Program 1 Dinar Emas, 1 Bulan

12 février 2013

10 Reasons Why We Must Vote in GE13

Thomas Fann

Without doubt, we are into the final lap of what must be the most hotly contested general election in our nation’s 56 years of history and one that many would consider to be a pivotal moment.

To many, the match is between the incumbent ruling coalition, the Barisan Nasional(BN) and the opposition coalition of Pakatan Rakyat(PR). To some the choice is between Najib and Anwar whilst to others it is between maintaining status quo or change.

But I want to put it to you that this election is not about BN or PR. Why? For usually in any contest, the winner is the one with the better skills, strategy, funds and luck even. But in an election, the winner or loser is decided not by the contending parties but by the audience or in this case the voters.

For in a democracy, we, the people more literally, have the power to decide who wins or loses, who to serve us as our government and who to serve us as the opposition for the next 5 years. This election is really about us, the voters, being able to exercise our democratic right to vote in a free and fair election.

More than ever before, if we are registered voters, we must vote in the upcoming 13th General Election. If you are still undecided or unconvinced if you should vote, let me offer you 10 reasons why you MUST vote in this election.
IT IS OUR RIGHT – Under Article 119 of the Federal Constitution, if we are a Malaysian citizen above the age of 21 and have not been convicted of any crime or are of unsound mind, we have the right to one vote in the constituency where we reside. But currently if you want to exercise that right, you must be registered as a voter with the Election Commission.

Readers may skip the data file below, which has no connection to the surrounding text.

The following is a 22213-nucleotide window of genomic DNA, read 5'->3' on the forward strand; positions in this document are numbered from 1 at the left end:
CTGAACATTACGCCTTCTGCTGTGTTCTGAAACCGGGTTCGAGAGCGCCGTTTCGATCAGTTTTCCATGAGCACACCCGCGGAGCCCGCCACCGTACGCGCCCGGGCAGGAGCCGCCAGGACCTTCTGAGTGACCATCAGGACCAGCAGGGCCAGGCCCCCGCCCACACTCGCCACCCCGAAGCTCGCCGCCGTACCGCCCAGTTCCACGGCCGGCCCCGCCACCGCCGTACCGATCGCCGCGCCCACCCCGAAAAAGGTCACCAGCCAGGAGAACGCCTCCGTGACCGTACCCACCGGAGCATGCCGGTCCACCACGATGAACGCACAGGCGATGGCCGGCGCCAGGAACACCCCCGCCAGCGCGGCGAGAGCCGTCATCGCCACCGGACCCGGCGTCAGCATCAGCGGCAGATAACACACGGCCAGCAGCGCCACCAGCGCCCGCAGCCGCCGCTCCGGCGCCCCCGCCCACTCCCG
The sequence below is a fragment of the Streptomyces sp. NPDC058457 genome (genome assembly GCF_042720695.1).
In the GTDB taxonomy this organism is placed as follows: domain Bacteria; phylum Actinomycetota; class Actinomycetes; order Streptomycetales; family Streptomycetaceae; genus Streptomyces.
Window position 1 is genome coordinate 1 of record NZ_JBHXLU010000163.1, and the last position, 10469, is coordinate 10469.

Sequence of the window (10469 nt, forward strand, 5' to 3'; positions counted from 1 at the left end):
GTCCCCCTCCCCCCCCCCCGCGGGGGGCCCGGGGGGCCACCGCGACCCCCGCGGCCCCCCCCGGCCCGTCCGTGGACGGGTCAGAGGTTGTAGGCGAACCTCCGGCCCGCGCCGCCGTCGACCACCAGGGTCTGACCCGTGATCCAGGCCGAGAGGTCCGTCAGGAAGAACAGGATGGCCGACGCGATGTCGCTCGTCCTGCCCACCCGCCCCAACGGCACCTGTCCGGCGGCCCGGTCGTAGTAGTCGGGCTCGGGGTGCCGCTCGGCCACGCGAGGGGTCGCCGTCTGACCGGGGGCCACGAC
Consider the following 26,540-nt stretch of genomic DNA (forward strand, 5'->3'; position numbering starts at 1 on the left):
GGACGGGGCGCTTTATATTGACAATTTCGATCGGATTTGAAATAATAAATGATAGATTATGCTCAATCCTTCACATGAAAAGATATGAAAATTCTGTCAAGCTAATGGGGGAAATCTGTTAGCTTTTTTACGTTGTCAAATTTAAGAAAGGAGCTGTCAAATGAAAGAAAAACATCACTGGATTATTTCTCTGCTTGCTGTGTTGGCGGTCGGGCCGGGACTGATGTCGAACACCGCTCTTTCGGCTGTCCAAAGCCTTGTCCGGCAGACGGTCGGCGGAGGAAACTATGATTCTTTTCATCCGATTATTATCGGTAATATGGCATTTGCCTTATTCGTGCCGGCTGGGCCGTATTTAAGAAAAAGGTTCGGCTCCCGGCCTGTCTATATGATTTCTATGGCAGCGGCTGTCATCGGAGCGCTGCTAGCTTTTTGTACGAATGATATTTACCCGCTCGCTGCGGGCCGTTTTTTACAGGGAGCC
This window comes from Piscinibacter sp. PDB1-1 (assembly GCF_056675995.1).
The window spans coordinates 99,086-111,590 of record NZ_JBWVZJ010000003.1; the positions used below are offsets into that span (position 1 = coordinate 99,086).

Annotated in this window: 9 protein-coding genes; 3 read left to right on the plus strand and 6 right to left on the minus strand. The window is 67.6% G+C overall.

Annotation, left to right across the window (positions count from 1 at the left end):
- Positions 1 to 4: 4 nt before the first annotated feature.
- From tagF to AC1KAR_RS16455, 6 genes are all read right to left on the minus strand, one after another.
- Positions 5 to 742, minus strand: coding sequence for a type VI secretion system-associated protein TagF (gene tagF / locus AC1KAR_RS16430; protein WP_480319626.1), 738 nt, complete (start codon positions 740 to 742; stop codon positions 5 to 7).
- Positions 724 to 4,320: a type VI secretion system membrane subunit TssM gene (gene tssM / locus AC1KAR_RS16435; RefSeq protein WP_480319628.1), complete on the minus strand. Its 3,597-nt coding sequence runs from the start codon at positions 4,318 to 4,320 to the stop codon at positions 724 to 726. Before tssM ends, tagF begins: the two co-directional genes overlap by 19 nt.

IT IS OUR DUTY AS A CITIZEN – Going beyond our right, it is also our duty as a responsible citizen to vote. Choosing not to vote is like a family member who chooses not to take out the trash in the house but then complained about the stench, or who chose not to participate in the decision-making process of repainting the family house but gripes about the colour chosen.We lose our right to complain about the state of affairs in this country when we choose not to vote when we can.  Hazen Pingree who was Detroit’s mayor in the late 19th century said, “Voter apathy was, and will remain the greatest threat to democracy.”

IT IS STRENGTHENING OUR DEMOCRACY – We are not a true democracy until the majority of eligible voters vote. Some would say that Malaysia has a healthy and vibrant democracy as in the last general election we had a 75 percent voters turnout.But because we have a electoral system where you have to first register as a voter before you can vote, the actual number of eligible voters casting their votes is only around 53 percent, if you include eligible voters who did not register and those who registered but did not vote. If you take voters turnout against the total population of 28 million in 2008, it is only 28 percent of citizens whose votes decided who governs all of us.

We can definitely improve on this number by making sure we register ourselves and then turn up to vote on polling day. Power to the Rakyat!

IT IS WHERE EVERYONE IS TRULY EQUAL – It doesn’t matter if you are the Prime Minister or a labourer, rich or poor, young or old, male or female, as long as you are a Malaysian above 21 with no criminal record and are of sound mind, you have one vote each. That is the beauty of democracy, everyone is truly equal at the ballot box.In this way, in a functioning democracy, this system ensures that the rights of the masses are protected and the rich and powerful cannot exploit the system to their advantage. If we don’t realise this fact and allow the rich and powerful to buy our votes or to bully us into voting for them, then we don’t have a democracy.

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